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The Muppet Movie

A Special Leap (Frog) Day Presentation
at Friday Night Movies:

The Muppet Movie

Friday the 29th of February
Friday the 18th of April
Pot luck supper @ 7pm
Movie @ 8pm

Sorry, hope to see you next time. You can still RSVP to get on waiting list for this month.

Kermit, does this film have socially redeeming value?
--Sam the Eagle



USA: 1979 -- Directed by James Frawley
Written by Jack Burns & Jerry Juhl
Starring the vocal talents of Jim Henson, Frank Oz, Jerry Nelson, Richard Hunt, Dave Goelz
With guest appearences by Charles Durning, Milton Berle, Mel Brooks, James Coburn, Dom DeLuise, Elliott Gould, Bob Hope, Madeline Kahn, Carol Kane, Cloris Leachman, Steve Martin, Richard Pryor, Telly Savalas, & Orson Welles

Statler: Well, how do you like the film?
Waldorf: I've seen detergents leave a better film than this.

This simply irresistible first feature from the Muppets has Kermit the frog going from the swamps to Hollywood to be a star. As he travels and picks up his usual friends (Miss Piggy, Fozzie the Bear), Doc Hopper (Charles Durning) is in pursuit, looking for Kermit to be the spokesman for his frog-leg cuisine. A loose rendition of The Wizard of Oz, the film incorporates the same cagey humor as their breakout syndicated TV series The Muppet Show. This is one of the few times that a human cast (notably Steve Martin, Orson Welles, and Carol Kane) are integrated seamlessly with nonhumans. Worth noting is Paul Williams's score, which includes the Oscar-nominated "The Rainbow Connection." Williams's music, much like Howard Ashman's work on The Little Mermaid and other Disney films, provides more than atmosphere; there's a degree of magic here. Williams did not work on the future Muppet films until A Muppet Christmas Carol. His contributions made these films the best of the Muppet series.

Hope to see you there. I'll save you an aisle seat and a rainbow.


Nominated for an Oscar for Best Music, Original Song; and Best Music, Original Song Score and Its Adaptation or Best Adaptation Score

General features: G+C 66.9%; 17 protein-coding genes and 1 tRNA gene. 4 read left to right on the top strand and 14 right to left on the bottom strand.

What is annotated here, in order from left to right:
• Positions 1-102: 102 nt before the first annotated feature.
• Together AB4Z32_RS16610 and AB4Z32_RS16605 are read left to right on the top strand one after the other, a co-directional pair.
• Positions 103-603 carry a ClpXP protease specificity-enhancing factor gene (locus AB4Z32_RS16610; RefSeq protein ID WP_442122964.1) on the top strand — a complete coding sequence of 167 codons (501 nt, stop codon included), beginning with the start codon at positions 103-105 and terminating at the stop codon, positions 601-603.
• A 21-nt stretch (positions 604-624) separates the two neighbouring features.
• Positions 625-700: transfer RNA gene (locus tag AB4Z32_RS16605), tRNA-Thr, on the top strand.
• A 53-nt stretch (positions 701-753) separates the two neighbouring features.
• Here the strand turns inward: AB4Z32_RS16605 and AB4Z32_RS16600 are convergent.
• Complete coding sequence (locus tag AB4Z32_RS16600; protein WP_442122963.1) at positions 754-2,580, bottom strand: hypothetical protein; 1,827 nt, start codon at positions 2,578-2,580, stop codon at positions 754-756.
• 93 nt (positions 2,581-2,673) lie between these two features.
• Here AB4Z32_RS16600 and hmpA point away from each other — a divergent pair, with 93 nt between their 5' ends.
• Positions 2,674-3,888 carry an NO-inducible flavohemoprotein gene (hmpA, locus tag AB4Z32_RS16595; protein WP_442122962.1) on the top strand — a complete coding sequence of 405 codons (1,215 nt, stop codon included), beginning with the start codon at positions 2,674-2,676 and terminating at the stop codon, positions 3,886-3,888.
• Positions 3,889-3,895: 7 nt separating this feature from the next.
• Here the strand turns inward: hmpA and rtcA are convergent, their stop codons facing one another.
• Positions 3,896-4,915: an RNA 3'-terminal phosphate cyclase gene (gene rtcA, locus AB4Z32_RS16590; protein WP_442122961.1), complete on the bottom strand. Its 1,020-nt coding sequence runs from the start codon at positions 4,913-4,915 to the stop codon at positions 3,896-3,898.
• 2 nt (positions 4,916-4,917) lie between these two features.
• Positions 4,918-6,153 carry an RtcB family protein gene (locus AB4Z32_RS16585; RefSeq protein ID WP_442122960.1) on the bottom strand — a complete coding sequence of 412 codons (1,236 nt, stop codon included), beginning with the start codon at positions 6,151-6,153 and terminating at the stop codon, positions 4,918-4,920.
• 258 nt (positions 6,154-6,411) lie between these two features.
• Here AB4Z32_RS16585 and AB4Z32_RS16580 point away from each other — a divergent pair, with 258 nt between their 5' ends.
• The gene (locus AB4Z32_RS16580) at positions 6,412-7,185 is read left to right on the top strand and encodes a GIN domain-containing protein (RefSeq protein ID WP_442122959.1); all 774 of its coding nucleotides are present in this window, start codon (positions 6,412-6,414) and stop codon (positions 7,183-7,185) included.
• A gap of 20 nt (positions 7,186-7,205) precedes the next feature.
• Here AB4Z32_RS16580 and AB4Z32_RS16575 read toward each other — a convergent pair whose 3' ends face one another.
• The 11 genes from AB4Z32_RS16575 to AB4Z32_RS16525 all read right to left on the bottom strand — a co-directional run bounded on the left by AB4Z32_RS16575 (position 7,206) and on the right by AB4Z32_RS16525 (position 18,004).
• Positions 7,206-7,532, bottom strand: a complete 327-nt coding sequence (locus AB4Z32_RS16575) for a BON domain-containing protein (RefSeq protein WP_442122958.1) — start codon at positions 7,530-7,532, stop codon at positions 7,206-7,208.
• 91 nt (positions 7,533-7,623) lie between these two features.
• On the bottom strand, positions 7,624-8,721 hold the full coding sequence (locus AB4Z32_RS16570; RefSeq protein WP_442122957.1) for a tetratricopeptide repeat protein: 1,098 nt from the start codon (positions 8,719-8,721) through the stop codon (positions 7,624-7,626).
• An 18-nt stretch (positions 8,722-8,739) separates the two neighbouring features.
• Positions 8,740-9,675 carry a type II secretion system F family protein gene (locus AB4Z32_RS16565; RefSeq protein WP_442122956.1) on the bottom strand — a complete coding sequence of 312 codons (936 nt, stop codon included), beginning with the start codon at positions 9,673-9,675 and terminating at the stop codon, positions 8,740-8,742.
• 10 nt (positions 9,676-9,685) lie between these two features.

Won Saturn Award for Best Fantasy Film

Nominated for Golden Globe for Best Original Song

More awards

Memorable Quotes

Fozzie: No problem.

Kermit: It's too bad the dancing girls are on vacation. This crowd's getting ugly.
Fozzie: If you think this crowd's ugly, you should see the dancing girls.

Doc Hopper: No frog's gonna make a monkey out of me!

Kermit: Life's like a movie, write your own ending.

More quotes


The film was an analogy for Jim Henson's rise to fame.

This was the last movie to feature famed ventriloquist Edgar Bergen and his wooden sidekick, Charlie McCarthy. It held particular meaning for Jim Henson, who cited, on many occasions, how Bergen and McCarthy were the major reasons he took an interest in puppetry.

Jim Henson spent an entire day in a 50-gallon steel drum submerged in a pond for the opening scene of Kermit in the swamp.

More trivia


Continuity: When Kermit and friends first enter the front office of Lew Lord and speak to the secretary, the fan is already turned on in the background. However, Kermit then turns the fan on from the off position to spread the animal dander.

Audio/visual unsynchronized: When Fozzie and Kermit are about to confront Gonzo in his truck, Kermit says, "Fozzie look at that funny little truck!" in which Fozzie responds, "Yeah...cute,huh?" But if you look at the mirror in the car, you can clearly see that Fozzie's mouth isn't moving; it remains shut.

Crew or equipment visible: When the freshly-painted Studebaker drives off and the Electric Mayhem band is waving goodbye, look closely at the bottom of Zoot. You can see the puppeteer's forearm quite clearly.

More goofs